"An order was laid before him for signature. He signed it, but if Burnet may be trusted, did not read it. Who ever has seen anything of public business knows that princes and ministers daily sign, and indeed must sign, documents which they have not read; and of all documents a document relating to a small tribe of mountaineers, living in a wilderness not set down in any map, was least likely to interest a Sovereign whose mind was full of schemes on which the fate of Europe might depend. But even on the supposition that he read the order to which he affixed his name, there seems to be no reason for blaming him. That order, directed to the Commander of the Forces in Scotland, runs thus:

‘As for Mac Ian of Glencoe and that tribe, if they can be well distinguished from the other Highlanders, it will be proper for the vindication of public justice, to extirpate that set of thieves.’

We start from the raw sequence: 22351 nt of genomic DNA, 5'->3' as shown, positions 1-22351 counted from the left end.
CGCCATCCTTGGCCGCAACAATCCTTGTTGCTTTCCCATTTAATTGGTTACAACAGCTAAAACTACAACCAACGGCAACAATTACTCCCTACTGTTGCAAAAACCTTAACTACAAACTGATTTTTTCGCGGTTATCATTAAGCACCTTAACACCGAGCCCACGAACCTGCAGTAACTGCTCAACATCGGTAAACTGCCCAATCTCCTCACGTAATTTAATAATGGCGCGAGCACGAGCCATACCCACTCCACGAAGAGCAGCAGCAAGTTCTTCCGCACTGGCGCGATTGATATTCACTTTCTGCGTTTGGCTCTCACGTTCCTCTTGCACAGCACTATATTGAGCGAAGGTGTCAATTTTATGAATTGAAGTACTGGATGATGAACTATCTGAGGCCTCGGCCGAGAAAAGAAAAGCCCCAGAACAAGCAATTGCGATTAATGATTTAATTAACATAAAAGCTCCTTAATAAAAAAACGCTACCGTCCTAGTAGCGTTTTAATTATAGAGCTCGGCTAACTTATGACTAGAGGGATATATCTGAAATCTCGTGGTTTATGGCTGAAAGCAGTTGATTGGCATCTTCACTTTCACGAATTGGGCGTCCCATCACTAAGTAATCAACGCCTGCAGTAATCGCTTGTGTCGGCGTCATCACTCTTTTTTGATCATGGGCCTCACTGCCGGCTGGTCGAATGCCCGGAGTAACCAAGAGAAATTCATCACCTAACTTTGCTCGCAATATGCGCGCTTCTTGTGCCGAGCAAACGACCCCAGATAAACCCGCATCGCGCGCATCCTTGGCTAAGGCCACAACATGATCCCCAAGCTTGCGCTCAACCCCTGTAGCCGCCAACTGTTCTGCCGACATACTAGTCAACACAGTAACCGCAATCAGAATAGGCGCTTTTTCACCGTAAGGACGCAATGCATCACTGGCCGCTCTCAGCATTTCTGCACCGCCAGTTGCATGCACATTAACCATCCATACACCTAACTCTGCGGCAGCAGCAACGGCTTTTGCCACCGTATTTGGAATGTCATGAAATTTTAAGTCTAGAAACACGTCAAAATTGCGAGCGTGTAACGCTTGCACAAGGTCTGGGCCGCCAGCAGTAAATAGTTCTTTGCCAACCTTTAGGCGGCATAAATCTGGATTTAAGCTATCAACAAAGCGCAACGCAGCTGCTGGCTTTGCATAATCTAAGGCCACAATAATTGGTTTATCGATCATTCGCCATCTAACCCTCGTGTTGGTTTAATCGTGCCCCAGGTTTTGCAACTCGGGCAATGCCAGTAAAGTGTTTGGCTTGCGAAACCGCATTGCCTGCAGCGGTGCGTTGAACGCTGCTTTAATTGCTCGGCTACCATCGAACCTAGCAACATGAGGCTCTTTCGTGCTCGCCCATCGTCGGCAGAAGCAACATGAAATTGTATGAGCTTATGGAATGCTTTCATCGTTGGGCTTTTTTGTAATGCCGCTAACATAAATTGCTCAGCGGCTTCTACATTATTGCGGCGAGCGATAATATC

"These words naturally bear a sense perfectly innocent, and would, but for the horrible event which followed, have been universally understood in that sense. It is undoubtedly one of the first duties of every government to extirpate gangs of thieves. This does not mean that every thief ought to be treacherously assassinated in his sleep, or even that every thief ought to be put to death after a fair trial, but that every gang, as a gang, ought to be completely broken up and that whatever severity is indispensably necessary for that end ought to be used." [3]

 

Order Issued to the Campbell Forces at Glencoe

Unfortunately for the MacDonalds, the order that was actually issued to the Campbell forces at Glencoe was far more brutal and explicit. The order, which probably had been drafted by the Master of Stair, was as follows:

"Ballacholis

Feb. 12, 1692

Sir: